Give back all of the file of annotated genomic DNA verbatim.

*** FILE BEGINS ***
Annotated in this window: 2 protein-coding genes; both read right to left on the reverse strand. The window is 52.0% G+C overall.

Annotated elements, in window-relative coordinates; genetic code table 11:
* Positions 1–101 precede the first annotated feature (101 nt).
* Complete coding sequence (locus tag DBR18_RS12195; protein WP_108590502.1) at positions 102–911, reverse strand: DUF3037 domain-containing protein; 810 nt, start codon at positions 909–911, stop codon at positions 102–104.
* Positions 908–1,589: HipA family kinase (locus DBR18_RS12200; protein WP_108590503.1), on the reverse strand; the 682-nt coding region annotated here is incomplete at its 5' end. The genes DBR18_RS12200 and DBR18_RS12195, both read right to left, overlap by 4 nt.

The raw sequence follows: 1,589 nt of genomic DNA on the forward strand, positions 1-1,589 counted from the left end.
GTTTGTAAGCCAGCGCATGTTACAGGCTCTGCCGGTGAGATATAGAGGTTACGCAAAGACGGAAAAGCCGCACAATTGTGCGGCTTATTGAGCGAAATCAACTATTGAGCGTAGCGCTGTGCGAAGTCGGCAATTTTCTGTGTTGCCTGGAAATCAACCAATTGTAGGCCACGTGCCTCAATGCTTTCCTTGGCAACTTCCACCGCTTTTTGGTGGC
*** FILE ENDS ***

Annotated in this window: 2 protein-coding genes; both read right to left on the reverse strand. The window is 52.0% G+C overall.

Annotated elements, in window-relative coordinates; genetic code table 11:
* Positions 1–101 precede the first annotated feature (101 nt).
* Complete coding sequence (locus tag DBR18_RS12195; protein WP_108590502.1) at positions 102–911, reverse strand: DUF3037 domain-containing protein; 810 nt, start codon at positions 909–911, stop codon at positions 102–104.
* Positions 908–1,589: HipA family kinase (locus DBR18_RS12200; protein WP_108590503.1), on the reverse strand; the 682-nt coding region annotated here is incomplete at its 5' end. The genes DBR18_RS12200 and DBR18_RS12195, both read right to left, overlap by 4 nt.

The raw sequence follows: 1,589 nt of genomic DNA on the forward strand, positions 1-1,589 counted from the left end.
GTTTGTAAGCCAGCGCATGTTACAGGCTCTGCCGGTGAGATATAGAGGTTACGCAAAGACGGAAAAGCCGCACAATTGTGCGGCTTATTGAGCGAAATCAACTATTGAGCGTAGCGCTGTGCGAAGTCGGCAATTTTCTGTGTTGCCTGGAAATCAACCAATTGTAGGCCACGTGCCTCAATGCTTTCCTTGGCAACTTCCACCGCTTTTTGGTGGC